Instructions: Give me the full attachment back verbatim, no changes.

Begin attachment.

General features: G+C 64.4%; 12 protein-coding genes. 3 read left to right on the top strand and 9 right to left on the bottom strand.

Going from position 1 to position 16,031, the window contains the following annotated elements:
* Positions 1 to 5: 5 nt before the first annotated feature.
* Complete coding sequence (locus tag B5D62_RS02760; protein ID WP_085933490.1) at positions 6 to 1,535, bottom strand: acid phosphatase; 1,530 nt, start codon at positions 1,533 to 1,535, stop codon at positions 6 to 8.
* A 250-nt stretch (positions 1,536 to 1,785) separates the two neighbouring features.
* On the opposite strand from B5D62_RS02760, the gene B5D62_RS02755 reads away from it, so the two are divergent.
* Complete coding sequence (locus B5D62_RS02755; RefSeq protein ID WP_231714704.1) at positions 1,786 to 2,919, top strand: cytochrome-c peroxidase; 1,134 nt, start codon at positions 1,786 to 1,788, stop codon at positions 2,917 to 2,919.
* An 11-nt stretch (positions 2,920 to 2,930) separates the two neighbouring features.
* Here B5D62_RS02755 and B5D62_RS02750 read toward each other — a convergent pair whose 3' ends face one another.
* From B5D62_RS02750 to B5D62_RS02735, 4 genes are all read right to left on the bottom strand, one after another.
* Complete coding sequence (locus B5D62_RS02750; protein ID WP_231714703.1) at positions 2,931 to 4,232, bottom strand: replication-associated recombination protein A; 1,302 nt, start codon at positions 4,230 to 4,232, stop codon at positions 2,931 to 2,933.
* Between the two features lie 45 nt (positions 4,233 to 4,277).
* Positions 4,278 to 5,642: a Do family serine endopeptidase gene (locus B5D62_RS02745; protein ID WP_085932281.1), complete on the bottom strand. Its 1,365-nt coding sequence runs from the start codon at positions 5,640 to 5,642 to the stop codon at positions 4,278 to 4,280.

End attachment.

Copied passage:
General features: G+C 64.4%; 12 protein-coding genes. 3 read left to right on the top strand and 9 right to left on the bottom strand.

Going from position 1 to position 16,031, the window contains the following annotated elements:
* Positions 1 to 5: 5 nt before the first annotated feature.
* Complete coding sequence (locus tag B5D62_RS02760; protein ID WP_085933490.1) at positions 6 to 1,535, bottom strand: acid phosphatase; 1,530 nt, start codon at positions 1,533 to 1,535, stop codon at positions 6 to 8.
* A 250-nt stretch (positions 1,536 to 1,785) separates the two neighbouring features.
* On the opposite strand from B5D62_RS02760, the gene B5D62_RS02755 reads away from it, so the two are divergent.
* Complete coding sequence (locus B5D62_RS02755; RefSeq protein ID WP_231714704.1) at positions 1,786 to 2,919, top strand: cytochrome-c peroxidase; 1,134 nt, start codon at positions 1,786 to 1,788, stop codon at positions 2,917 to 2,919.
* An 11-nt stretch (positions 2,920 to 2,930) separates the two neighbouring features.
* Here B5D62_RS02755 and B5D62_RS02750 read toward each other — a convergent pair whose 3' ends face one another.
* From B5D62_RS02750 to B5D62_RS02735, 4 genes are all read right to left on the bottom strand, one after another.
* Complete coding sequence (locus B5D62_RS02750; protein ID WP_231714703.1) at positions 2,931 to 4,232, bottom strand: replication-associated recombination protein A; 1,302 nt, start codon at positions 4,230 to 4,232, stop codon at positions 2,931 to 2,933.
* Between the two features lie 45 nt (positions 4,233 to 4,277).
* Positions 4,278 to 5,642: a Do family serine endopeptidase gene (locus B5D62_RS02745; protein ID WP_085932281.1), complete on the bottom strand. Its 1,365-nt coding sequence runs from the start codon at positions 5,640 to 5,642 to the stop codon at positions 4,278 to 4,280.